Foraminifera (the photo shows one in Amber) are amoeboid protists with reticulating pseudopods, fine strands of cytoplasm that branch and merge to form a dynamic net.[1] They typically produce a test, or shell, which can have either one or multiple chambers, some becoming quite elaborate in structure.[2] These shells are made of calcium carbonate (CaCO3) or agglutinated sediment particles. About 275,000 species are recognized, both living and fossil.[citation needed] They are usually less than 1 mm in size.”

Carried out together with researchers at the Muséum national d’histoire naturelle, the study of diatoms pushed back by 10 to 30 million years the known date for the appearance of certain marine forms of this type of algae. This new information, taken together with recent data on molecular phylogeny, marks a huge advance in our understanding of the complex evolutionary history of diatoms.

The presence of these marine organisms in the amber is an ecological paradox. How did these marine species become stuck and then trapped in the conifers’ resin? The most likely scenario is that the forest producing the amber was very close to the coast, potentially shrouded by plankton-bearing mist or flooded by sea water during storms.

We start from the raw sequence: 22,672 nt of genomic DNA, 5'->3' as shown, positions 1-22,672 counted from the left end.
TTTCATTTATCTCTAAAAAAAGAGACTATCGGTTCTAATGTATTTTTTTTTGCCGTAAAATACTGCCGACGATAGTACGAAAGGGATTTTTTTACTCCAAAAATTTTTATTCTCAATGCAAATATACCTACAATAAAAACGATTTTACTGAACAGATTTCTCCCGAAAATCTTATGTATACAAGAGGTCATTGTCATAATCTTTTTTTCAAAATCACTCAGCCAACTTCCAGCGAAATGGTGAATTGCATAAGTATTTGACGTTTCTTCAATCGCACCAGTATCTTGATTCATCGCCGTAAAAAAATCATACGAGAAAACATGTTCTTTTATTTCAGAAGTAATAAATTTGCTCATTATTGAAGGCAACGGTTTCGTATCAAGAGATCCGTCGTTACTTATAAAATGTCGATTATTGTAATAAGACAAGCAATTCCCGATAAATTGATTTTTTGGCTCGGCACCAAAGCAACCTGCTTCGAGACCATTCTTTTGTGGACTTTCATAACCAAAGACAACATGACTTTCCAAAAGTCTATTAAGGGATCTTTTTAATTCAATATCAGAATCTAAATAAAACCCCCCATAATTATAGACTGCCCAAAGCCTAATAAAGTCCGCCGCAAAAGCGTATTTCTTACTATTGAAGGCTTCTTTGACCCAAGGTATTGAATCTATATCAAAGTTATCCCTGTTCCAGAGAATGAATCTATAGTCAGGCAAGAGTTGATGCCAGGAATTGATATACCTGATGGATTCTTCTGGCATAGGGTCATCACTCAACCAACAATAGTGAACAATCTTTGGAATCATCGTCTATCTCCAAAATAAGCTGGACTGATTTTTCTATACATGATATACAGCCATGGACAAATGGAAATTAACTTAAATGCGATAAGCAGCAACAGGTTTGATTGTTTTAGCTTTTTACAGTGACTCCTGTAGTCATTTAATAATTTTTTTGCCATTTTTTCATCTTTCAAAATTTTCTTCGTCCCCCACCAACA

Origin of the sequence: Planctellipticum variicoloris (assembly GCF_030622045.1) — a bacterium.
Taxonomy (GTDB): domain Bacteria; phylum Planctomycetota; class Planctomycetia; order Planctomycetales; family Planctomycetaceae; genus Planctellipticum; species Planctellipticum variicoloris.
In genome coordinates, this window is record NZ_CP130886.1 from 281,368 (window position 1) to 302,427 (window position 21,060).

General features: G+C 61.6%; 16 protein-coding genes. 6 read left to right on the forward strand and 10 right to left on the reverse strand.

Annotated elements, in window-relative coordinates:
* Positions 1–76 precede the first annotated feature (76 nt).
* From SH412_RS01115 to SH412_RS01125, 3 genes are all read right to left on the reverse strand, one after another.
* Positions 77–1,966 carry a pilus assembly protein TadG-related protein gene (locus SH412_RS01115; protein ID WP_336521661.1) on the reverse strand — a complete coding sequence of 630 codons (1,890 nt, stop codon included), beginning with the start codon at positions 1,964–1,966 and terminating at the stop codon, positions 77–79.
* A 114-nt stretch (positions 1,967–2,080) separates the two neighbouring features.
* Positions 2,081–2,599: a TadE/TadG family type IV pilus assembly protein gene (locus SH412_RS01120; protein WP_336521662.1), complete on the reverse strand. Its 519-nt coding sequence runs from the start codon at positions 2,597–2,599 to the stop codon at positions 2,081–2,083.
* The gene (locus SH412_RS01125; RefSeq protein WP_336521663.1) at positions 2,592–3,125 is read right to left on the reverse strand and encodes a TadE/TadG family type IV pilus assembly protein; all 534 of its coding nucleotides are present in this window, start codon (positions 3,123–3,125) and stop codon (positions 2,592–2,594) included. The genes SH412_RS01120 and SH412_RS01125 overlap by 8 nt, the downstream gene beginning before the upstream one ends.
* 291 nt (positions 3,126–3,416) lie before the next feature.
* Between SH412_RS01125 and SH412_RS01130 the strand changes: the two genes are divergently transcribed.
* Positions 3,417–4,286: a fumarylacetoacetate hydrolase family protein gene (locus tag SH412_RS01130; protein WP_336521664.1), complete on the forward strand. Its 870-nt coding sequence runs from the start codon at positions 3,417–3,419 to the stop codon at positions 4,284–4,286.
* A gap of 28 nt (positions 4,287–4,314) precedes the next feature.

The preservation of marine organisms in amber is an exceptional asset, allowing us to deepen our understanding of these lost species and to have a clear idea about the coastal environment of Western France during the Cretaceous.

press release

Related: Dino-Era Feathers Found Encased in Amber2,000 year old living coralBdelloid Rotifers Abandoned Sex 100 Million Years Ago

Ancient Whale Uncovered in Egyptian Desert

photo of Basilosaurus fossil

The skeleton is 18 meters (50 feet) long and was found in Wadi Hitan in the Western Sahara of Egypt. The first Basilosaurus fossil was found in 1905 but no full skeleton has been discovered until now.

The new skeleton of Basilosaurus will be shipped to Michigan for preparation and preservation, University of Michigan paleontologist Philip D. Gingerich said. It then will be replicated in a casting material suitable for reconstruction and exhibition of the complete skeleton. The original fossil bones and a complete cast will be returned to Egypt for exhibition in public museums in Cairo and in the Wadi Hitan visitors center. Gingerich also hopes that a complete cast can be mounted in the University of Michigan Exhibit Museum.

The fossil whales of Wadi Hitan were first mapped in the 1980s and 1990s during expeditions led by Gingerich, a professor at the U-M Museum of Paleontology and Department of Geological Sciences. The 1989 team discovered that Basilosaurus still retained tiny, useless legs, feet, and toes representing hind legs that were lost at a later stage of whale evolution. No skeleton was collected at the time because of the remote location of Wadi Hitan and because of the large size of the whale skeletons.